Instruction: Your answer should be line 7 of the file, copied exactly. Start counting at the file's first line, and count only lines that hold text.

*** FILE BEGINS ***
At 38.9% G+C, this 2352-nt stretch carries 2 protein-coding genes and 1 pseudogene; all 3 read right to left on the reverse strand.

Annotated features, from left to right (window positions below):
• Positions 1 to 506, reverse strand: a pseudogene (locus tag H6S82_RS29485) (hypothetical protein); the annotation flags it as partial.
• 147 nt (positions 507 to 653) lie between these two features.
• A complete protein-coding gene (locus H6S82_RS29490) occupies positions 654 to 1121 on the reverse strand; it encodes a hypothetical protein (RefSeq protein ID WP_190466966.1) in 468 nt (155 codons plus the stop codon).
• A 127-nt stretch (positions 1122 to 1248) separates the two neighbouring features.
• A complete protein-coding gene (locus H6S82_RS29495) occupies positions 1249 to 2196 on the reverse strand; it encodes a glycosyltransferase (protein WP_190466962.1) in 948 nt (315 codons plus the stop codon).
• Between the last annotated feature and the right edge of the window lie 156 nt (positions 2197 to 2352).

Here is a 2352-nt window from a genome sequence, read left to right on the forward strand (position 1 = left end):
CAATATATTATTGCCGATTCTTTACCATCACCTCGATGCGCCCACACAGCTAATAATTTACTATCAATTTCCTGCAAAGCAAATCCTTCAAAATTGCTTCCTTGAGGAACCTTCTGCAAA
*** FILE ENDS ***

• A complete protein-coding gene (locus H6S82_RS29495) occupies positions 1249 to 2196 on the reverse strand; it encodes a glycosyltransferase (protein WP_190466962.1) in 948 nt (315 codons plus the stop codon).